Your gateway to Canada


Immigration Newsweek

By Attorney Henry Moyal


Q. I live in New Jersey. I want my brother to be closer to me and I am interested in having him immigrate to Canada. He is married. Both he and his wife are nurses in Kuwait. We have several close friends in Ontario but no relatives. Since I do not live in Canada I am afraid I will not be eligible to sponsor him. Without a sponsor or a relative does he stand a chance?

A. Yes, he does. Actually, he stands a very good chance. Even if you resided in Canada you would not be able to sponsor him. Canadian immigration laws does not permit siblings from sponsoring one another but have more relaxed laws on allowing skilled workers to obtain permanent residence in Canada on their own merit.

Education and work experience are key factors in applying. Having a relative is not required. From the limited information provided, it appears that your brother and wife (who are educated and working as nurses) have a solid case.

Q. I am engaged to a Canadian woman. We want to marry but there are two problems. Firstly, I do not have any legal status in Canada. Secondly, I was married before in the Philippines. There is no divorce in the Philippines and an annulment will take too long. I do not know what to do. Can I just say that I am single and marry my fiancée and then apply for Canada Immigration?

A. I will deal with the second question first. I do not advise you to lie on your marriage licence application. While it may result in a marriage that marriage is void ab anitio (from the start) since you did not have legal capacity to marry. Therefore it is invalid and is of no use to you. As well, upon applying for immigration the Canadian government will surely check with the NSO and discover the first marriage. After that your case will fall apart and be refused. So why go down that route.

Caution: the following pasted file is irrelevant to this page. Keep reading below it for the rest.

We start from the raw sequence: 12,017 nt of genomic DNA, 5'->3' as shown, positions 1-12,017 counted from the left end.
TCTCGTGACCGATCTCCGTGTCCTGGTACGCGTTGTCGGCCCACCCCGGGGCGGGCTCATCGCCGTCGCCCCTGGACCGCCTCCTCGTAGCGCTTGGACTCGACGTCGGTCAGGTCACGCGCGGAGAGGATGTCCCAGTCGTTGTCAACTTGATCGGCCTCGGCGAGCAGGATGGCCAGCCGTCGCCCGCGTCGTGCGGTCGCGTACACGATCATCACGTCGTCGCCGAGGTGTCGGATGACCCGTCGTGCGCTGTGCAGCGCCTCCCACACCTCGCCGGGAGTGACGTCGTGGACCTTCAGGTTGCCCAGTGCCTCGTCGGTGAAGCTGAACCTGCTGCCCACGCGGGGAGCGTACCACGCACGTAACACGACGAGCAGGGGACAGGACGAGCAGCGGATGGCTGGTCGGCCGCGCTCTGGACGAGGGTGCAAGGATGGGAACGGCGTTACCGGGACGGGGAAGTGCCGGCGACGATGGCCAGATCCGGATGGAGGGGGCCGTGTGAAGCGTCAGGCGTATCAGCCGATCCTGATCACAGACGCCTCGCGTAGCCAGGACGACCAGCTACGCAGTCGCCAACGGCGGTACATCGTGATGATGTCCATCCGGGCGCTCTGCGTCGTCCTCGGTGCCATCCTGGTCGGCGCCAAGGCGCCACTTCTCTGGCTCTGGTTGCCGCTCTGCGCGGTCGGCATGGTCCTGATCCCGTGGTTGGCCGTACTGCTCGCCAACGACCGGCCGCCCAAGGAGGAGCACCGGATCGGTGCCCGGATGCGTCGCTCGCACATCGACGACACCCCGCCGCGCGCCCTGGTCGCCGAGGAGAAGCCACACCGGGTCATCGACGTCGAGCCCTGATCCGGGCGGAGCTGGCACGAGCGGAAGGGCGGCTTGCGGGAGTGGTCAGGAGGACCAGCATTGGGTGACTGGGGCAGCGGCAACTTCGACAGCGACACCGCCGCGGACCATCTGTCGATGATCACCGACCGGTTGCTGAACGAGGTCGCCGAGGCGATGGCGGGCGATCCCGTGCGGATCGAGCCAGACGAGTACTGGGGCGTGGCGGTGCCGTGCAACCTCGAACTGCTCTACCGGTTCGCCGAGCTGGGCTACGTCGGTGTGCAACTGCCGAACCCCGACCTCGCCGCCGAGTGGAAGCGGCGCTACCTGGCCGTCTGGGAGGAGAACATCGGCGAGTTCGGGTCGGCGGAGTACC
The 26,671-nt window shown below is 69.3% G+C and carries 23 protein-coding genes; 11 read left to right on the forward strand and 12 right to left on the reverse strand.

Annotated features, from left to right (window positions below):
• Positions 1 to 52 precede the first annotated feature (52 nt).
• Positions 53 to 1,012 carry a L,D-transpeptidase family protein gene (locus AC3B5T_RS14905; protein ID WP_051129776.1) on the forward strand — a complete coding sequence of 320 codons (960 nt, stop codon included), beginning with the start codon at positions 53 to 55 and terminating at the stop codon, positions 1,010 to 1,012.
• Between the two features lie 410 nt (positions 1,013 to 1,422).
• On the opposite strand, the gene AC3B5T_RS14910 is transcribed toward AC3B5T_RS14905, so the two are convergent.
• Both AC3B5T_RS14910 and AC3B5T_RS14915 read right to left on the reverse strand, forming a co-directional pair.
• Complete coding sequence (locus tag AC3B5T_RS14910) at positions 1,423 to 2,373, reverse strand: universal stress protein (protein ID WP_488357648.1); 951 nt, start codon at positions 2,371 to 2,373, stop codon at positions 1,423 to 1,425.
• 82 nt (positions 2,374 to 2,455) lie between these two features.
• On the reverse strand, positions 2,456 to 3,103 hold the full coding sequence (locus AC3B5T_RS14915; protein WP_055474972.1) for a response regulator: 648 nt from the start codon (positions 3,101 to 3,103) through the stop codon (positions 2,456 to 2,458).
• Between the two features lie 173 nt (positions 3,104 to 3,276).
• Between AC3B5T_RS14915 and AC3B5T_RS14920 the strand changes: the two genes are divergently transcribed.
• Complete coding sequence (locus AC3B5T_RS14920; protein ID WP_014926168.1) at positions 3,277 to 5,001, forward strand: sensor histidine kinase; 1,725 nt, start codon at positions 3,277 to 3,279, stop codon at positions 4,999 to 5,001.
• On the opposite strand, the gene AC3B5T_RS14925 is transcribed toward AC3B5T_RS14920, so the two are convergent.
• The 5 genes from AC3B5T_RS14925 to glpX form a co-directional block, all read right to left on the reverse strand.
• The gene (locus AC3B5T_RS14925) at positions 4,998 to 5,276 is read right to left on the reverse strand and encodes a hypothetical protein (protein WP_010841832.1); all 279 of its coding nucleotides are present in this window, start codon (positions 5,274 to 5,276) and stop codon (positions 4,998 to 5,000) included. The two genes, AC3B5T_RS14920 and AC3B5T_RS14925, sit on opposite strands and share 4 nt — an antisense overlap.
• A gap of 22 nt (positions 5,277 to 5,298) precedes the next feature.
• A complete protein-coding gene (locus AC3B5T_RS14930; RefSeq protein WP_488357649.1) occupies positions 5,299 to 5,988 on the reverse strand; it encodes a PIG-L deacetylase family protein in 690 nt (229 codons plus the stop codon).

You should consider obtaining a divorce. After that marry your fiancée and commence a sponsorship application. It may take a while but it is your only choice. If you have no status you need to implement the correct strategy.

Q. I already submitted my application for Canadian permanent residence at the Canadian Consulate in Buffalo over 3 years ago. I recently married but did not inform the consulate. My husband is in the Philippines and it is unlikely he will be able to attend the interview in USA. What should I do? Should I transfer the file to Manila?

A. My first question is why your case is taking so long. The Canadian Consulates in USA are quite efficient and it is rare for a case so take so long from the USA. Secondly, you must inform them of your marriage immediately because that will have an impact on the case. Finally, transfer of files are not permitted anymore. You did not mention if you have a scheduled interview date or just speculating. Your case involves several strategic issues and therefore your best option is to contact a qualified Canadian Immigration Attorney to take over your file.

Attorney Henry Moyal is a certified and licensed Immigration Lawyer in Toronto, Ontario. The above article is general advice only and not intended to act as a legal document. Send questions in confidence to Balita or to Attorney Moyal by fax, mail or email